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The Pandemic of Violence Against East and Southeast Asian Women in the US

From the Current Events Editorial Staff: Chris Fong Chew, Lillian Han, Leila Wickliffe, Jiaying Zhang

On the morning of Sunday, February 13th, 35-year-old Christina Yuna Lee was stabbed to death inside her Lower Manhattan apartment in Chinatown by a man who followed her into the building.

Surveillance video showed Lee being trailed into her building on Chrystie Street by a man later identified by police as Assamad Nash, 25, who catches the door and follows her inside. Neighbors called the police a short period later when they heard screaming from her apartment. When police arrived at the scene, Nash had tried to flee down a fire escape and eventually barricaded himself inside her apartment; Lee was found dead with 40 stab wounds.

Lee was a Rutgers University graduate with a bachelor’s degree in Art History, a Senior Creative Producer at an online platform for digital music called Splice, and worked on many photo and video campaigns. She did not have any connection with Nash prior to the attack.

Nash was taken into custody and found to have a history of misdemeanor arrests dating to 2015 in New Jersey and New York, including assault, burglary, and drug possession. In January, he was charged with criminal mischief and unlawful escape but was released under supervision. Many believe that, given his history of arrests, he should not have been allowed on the streets.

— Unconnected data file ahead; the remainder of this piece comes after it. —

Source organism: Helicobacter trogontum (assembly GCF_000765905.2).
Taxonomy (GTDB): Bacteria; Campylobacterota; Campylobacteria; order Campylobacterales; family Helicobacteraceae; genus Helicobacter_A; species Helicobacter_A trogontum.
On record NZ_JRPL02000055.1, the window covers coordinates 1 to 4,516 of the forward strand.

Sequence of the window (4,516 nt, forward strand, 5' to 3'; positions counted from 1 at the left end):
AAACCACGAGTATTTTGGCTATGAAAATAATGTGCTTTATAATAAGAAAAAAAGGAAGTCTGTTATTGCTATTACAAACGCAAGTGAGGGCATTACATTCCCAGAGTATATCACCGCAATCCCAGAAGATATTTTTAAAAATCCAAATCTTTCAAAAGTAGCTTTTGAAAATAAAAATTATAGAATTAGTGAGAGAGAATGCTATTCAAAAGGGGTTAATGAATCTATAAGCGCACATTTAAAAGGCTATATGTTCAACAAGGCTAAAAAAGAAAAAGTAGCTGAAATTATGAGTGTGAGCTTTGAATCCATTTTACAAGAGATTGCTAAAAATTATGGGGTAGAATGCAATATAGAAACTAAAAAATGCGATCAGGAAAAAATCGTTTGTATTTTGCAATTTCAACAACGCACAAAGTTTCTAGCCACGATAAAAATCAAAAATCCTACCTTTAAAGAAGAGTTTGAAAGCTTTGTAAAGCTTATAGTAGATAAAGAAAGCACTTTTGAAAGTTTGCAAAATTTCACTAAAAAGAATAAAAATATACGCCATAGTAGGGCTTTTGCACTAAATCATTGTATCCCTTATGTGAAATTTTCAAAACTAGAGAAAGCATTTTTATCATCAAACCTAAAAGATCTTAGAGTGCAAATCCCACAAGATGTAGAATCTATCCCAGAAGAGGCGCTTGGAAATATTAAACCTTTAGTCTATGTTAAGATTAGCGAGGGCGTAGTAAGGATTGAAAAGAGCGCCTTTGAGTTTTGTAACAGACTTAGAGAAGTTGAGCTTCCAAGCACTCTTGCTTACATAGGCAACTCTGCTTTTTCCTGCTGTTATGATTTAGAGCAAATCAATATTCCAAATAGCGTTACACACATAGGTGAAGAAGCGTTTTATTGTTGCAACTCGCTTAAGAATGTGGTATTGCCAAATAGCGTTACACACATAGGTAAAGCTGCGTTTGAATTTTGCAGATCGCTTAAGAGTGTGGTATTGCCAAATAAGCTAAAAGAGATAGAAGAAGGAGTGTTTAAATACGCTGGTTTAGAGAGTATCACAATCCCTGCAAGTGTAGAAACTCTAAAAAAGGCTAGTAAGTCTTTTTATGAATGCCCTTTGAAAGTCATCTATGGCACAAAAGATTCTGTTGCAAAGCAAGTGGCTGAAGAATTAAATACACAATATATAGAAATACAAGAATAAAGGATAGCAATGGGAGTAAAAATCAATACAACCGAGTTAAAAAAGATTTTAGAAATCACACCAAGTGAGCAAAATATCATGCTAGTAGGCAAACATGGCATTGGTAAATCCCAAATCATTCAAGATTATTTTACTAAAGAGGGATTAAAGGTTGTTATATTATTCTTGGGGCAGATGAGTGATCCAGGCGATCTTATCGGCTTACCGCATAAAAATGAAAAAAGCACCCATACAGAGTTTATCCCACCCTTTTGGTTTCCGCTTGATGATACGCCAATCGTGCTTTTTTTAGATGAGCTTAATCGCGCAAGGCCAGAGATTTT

Lee is just one of the most recent people of Asian descent to be killed or injured in random, unprovoked attacks in New York City. However, police have yet to call this killing a hate crime.

This incident happened just weeks after another woman of Asian descent, Michelle Alyssa Go, was killed by a man who pushed her in front of an oncoming subway train in New York City. The suspect was identified as 61-year-old Martial Simon, who was unhoused and charged with second-degree murder. He too has an extensive criminal history and was on parole.

These attacks have left Asian American communities across the country feeling defenseless. Asian American women, in particular, are targeted. Michelle Go’s death was never investigated as a hate crime, but authorities are still investigating whether or not Christina Lee’s murder was racially motivated. But to some Asian American women, what authorities call it doesn’t matter. Stop AAPI Hate, a coalition formed to track and respond to reports of hate, violence, and discrimination against Asian Americans and Pacific Islanders, reported that national trends show that women make up 62% of all reported hate incidents.

These murders link to a wider narrative of placing blame on East and Southeast Asians for the COVID-19 pandemic, in which scapegoating solely based on appearance has provoked hate crimes as insidious as racial generalizations and as brutal as full-blown escalations into violence. Indeed, the six Asian women that died in the Atlanta spa shootings of March 2021 is a stark example of this—a culmination of months of heightened Sinophobic hysteria in which anti-Asian hate crimes in the U.S. spiked by 150%.

The Atlanta spa shootings, which occurred almost a year ago, brought Asian women in the United States to the forefront. Between racism and hypersexualization, Asian American women are disproportionately attacked, largely due to archaic stereotypes that they are submissive and easier to take ad